Hassle-free delivery of a multi-file Lisp app

Assume the end-user has an ANSI-compliant Common Lisp, and downloads your program, which you distribute as a tarball named, say, coffee.tar.bz2, that unpacks to a directory called coffee. What is the easiest way for them to use your program?

The scenario

If your distribution contains the single Lisp file coffee.lisp, the user can load it into their CL, thus:

(load "coffee")

and use whatever functions, macros, and variables you provided as the external interface. They can even do

(compile-file "coffee")

and then

(load "coffee")

is now smart enough to pick up the faster compiled file — which has the same basename as the source file, but with the file extension changed from .lisp to something like .fasl (or .fas, .dx64fsl, or .sse2f, depending on the user’s CL implementation).

Typically, though, your distribution contains several Lisp files spread across several directories, to ease your development process, i.e., to keep things neat and maintainable. coffee.lisp may load caf.lisp and decaf.lisp; caf.lisp may then load cappuccino.lisp, espresso.lisp, and mocha.lisp; and decaf.lisp may load a completely different cappuccino.lisp and mocha.lisp (in some other directory of course). The various calls to load use relative pathnames, viz.,

(load (merge-pathnames ... *load-pathname*))

So the user can still load the “main” file coffee.lisp, as before:

(load "coffee")

and expect things to work. Just to consolidate our example situation, let’s say the directory structure of the files in the distribution is as follows:

  ├── coffee.lisp
  ├── type
  │   ├── caf.lisp
  │   └── decaf.lisp
  ├── caf
  │   ├── cappuccino.lisp
  │   ├── espresso.lisp
  │   └── mocha.lisp
  └── decaf
      ├── cappuccino.lisp
      └── mocha.lisp

Since all these several coffee-related files must be introducing symbols galore, you of course want to define a package coffee, so that the coffee symbols don’t clash with any symbols the user has, either of their own, or from other packages. So you put

(defpackage :coffee
  (:use :cl)
  (:export :WHATEVER ...))

(in-package :coffee)

at the head of coffee.lisp. This should be enough, because when coffee.lisp loads other files, and these other files load still other files, the load function fluidly sets the special variable *package* to the prevailing value of *package*, so all the files will inherit coffee as their *package*. However, for the purpose of documentation, or maybe even to play nice with any slimy text-editor setup you may have, you may still want to put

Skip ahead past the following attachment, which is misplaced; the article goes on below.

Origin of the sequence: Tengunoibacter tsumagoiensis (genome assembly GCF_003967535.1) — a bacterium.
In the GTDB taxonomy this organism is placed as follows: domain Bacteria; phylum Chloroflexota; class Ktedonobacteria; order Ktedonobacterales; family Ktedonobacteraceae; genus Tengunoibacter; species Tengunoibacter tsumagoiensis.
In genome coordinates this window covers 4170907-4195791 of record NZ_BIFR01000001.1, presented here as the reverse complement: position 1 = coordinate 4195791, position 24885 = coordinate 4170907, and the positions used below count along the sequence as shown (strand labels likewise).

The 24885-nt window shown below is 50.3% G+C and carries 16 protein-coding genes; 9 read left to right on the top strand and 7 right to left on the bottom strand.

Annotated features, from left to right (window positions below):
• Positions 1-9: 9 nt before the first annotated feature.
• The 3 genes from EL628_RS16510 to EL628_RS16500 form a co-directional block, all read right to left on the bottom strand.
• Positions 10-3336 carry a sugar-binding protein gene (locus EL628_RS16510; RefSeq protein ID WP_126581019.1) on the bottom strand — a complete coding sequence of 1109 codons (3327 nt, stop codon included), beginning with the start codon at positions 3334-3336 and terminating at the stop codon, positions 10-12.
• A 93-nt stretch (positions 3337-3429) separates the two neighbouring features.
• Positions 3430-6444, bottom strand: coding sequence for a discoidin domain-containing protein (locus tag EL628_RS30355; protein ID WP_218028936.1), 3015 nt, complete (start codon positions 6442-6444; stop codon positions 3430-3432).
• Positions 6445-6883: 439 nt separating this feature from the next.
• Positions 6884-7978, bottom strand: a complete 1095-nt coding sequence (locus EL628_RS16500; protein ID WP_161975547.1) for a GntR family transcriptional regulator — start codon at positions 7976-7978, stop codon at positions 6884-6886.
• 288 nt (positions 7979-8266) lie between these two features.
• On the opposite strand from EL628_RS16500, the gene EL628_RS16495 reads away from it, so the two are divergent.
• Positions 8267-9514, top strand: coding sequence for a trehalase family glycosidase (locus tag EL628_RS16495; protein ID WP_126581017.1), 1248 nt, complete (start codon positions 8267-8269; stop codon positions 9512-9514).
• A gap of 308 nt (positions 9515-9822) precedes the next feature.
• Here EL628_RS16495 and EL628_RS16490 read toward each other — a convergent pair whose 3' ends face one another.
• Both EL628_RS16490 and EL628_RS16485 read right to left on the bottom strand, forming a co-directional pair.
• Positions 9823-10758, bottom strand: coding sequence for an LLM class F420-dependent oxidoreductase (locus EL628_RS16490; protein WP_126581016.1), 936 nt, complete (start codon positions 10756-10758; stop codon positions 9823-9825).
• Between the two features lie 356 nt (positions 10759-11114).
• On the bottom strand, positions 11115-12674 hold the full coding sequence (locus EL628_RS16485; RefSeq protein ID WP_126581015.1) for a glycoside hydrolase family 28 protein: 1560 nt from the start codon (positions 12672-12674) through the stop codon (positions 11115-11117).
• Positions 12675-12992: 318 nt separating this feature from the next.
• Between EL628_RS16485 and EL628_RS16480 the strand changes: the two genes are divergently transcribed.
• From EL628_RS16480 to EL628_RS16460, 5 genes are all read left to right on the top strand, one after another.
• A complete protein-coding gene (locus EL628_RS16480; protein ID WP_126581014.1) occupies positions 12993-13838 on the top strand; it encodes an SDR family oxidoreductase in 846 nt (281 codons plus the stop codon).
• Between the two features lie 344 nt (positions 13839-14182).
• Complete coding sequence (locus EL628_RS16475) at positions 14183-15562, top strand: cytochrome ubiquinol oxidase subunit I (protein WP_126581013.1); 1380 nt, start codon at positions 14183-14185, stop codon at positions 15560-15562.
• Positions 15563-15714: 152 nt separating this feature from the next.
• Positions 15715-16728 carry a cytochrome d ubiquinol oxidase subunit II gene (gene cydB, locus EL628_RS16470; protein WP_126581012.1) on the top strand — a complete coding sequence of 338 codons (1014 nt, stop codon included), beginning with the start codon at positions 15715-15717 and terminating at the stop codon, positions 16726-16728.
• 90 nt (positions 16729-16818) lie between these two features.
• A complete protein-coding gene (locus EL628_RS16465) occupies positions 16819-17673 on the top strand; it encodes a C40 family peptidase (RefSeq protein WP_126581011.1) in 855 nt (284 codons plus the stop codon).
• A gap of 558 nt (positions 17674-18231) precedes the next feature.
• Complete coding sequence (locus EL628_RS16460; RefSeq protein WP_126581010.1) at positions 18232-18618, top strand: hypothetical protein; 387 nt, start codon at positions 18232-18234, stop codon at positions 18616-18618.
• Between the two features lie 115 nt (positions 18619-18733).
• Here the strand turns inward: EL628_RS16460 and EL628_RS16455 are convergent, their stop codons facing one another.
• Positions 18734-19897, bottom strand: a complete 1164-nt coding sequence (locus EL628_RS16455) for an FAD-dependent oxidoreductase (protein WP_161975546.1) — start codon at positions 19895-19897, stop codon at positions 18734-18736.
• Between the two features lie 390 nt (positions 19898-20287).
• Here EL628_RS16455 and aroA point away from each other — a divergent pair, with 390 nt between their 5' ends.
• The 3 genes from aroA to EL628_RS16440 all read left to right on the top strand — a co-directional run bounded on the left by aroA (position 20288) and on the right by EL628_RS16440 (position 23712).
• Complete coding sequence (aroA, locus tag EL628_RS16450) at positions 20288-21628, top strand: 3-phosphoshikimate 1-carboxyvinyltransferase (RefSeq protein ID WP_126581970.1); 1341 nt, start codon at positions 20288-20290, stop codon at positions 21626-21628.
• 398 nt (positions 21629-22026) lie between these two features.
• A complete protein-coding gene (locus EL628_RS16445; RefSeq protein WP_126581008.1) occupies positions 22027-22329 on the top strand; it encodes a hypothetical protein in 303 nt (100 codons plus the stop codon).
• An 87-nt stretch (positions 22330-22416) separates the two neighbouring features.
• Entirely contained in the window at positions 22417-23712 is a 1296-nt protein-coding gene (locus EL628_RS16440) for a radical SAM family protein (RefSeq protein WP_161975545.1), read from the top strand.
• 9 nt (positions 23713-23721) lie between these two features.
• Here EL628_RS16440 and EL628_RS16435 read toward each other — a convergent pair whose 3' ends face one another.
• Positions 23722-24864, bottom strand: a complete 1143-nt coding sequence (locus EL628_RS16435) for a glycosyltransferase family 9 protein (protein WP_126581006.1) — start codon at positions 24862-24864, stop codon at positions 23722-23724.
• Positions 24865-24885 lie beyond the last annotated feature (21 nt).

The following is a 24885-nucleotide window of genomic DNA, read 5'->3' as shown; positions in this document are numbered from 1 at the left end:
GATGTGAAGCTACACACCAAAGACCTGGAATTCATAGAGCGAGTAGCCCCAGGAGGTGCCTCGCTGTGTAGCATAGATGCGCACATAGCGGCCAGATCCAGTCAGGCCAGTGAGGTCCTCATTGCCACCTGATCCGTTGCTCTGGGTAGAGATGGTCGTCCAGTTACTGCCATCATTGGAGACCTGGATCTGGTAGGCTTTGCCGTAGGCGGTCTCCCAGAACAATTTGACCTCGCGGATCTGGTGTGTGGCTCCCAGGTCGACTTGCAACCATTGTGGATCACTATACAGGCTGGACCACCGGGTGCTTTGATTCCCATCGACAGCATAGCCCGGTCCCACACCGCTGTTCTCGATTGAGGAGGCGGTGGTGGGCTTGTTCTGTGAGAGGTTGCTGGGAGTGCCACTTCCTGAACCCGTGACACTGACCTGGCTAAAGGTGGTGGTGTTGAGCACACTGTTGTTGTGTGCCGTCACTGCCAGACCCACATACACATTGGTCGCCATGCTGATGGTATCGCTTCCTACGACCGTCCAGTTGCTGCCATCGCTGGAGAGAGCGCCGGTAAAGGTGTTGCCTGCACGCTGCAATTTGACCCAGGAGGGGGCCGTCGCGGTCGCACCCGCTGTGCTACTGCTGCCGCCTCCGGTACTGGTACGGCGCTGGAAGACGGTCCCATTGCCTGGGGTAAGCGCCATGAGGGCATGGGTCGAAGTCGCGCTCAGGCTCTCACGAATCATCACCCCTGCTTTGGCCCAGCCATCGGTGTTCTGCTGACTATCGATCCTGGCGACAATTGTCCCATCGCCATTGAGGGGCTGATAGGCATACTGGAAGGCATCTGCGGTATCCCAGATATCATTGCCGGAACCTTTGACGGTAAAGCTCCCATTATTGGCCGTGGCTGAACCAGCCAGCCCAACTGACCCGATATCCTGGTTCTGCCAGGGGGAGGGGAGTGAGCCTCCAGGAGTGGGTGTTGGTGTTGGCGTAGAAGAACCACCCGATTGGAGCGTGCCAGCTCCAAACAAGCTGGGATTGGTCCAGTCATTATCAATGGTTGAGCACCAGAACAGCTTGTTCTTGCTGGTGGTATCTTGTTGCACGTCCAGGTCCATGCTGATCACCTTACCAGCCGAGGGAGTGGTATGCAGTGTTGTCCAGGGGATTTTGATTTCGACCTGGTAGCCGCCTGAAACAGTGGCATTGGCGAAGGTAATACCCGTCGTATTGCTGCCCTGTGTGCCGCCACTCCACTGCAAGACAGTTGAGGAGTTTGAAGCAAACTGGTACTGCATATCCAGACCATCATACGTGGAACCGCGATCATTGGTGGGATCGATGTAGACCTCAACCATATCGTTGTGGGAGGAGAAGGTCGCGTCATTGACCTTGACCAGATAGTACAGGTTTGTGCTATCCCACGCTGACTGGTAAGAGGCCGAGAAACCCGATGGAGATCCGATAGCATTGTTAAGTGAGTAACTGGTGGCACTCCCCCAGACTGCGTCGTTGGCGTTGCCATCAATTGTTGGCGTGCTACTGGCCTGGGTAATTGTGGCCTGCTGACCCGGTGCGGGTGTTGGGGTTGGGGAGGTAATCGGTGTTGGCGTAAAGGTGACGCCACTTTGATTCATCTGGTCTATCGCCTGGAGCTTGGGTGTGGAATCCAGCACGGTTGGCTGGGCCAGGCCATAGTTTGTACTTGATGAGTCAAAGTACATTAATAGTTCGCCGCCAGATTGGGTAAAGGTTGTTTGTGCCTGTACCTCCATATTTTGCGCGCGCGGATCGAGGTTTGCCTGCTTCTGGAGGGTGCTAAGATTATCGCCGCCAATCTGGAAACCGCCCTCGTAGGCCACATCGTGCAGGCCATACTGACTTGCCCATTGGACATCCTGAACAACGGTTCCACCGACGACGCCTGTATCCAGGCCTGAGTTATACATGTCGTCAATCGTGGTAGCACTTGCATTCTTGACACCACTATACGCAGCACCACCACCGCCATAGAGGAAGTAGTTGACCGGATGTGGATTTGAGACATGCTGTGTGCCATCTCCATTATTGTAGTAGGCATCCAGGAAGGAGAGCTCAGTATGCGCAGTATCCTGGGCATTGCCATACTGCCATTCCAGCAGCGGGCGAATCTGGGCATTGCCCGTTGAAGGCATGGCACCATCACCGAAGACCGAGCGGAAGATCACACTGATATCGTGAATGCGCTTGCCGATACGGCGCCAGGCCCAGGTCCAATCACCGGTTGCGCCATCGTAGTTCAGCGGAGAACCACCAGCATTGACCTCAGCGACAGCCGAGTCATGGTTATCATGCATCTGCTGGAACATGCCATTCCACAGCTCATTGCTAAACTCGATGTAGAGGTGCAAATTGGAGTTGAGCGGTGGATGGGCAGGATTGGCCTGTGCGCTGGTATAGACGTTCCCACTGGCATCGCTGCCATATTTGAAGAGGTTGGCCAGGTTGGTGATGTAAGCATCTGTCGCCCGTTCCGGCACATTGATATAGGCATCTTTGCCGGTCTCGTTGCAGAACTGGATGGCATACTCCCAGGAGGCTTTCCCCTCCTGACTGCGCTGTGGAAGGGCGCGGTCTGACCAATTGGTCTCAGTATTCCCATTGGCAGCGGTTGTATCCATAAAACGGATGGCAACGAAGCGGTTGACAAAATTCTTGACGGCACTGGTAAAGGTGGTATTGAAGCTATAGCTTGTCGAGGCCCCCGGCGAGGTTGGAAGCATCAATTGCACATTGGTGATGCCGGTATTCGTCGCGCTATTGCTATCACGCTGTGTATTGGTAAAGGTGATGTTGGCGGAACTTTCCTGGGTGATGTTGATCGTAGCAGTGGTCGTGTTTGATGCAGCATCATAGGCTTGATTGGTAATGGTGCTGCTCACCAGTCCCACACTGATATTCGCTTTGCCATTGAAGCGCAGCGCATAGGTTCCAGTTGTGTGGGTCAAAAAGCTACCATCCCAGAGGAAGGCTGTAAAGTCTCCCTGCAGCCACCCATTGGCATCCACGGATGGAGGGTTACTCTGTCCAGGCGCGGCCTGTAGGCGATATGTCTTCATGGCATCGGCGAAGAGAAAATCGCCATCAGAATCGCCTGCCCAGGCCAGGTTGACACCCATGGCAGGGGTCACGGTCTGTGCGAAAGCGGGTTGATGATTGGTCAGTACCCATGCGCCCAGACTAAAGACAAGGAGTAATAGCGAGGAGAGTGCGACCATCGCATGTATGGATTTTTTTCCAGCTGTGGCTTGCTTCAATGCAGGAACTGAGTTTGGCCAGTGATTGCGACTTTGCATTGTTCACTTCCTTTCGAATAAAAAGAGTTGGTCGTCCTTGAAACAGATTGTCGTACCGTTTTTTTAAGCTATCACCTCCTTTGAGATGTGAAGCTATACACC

(in-package :coffee)

at the head of each constituent file. It doesn’t hurt.

Let’s say the user likes your program, but finds it somewhat on the slow side, and wants to speed things up with

(compile-file "coffee")

What can you, as program developer, do to facilitate this?

A solution

This is when most program deliverers reach for ASDF. ASDF, however requires some non-trivial effort on the part of the user (and of course, much more on the part of the developer too). The user has to download ASDF, they have to create a registry directory, and for every program they download, they have to put the .asd file in the registry directory, and they have to follow a new syntax to load the program. I wondered if it was possible to have something really simple instead, where the user approach remains the same as for a program consisting of a single Lisp file. I.e., the user calls load on the main file, and they can optionally compile‑file that main file.

Turns out there is a protocol — and quite an easy one — for securing this. Again, as with adding defpackage and in‑package, the little bit of extra code goes just in the main coffee.lisp file. We place one requirement: all the names of the Lisp files and subdirectories they are in can be identified with Lisp symbols without any escaping mechanism. Thus, the file and directory names are lowercase and are allowed to use the same characters that a Lisp symbol can, provided they don’t interfere with the OS’s own convention for unadorned file naming. (E.g., the name can’t be a number even though the OS doesn’t mind, and it can’t contain a slash even though Lisp doesn’t mind.)

Recall that coffee.lisp loads caf.lisp and decaf.lisp. First, make sure that you don’t specify the extension .lisp in the calls to load, as we want the compiled versions of the files to be picked up whenever possible.

Now add an expression to coffee.lisp that compiles these subfiles whenever coffee.lisp itself is compiled. We could try

(eval-when (:compile-toplevel)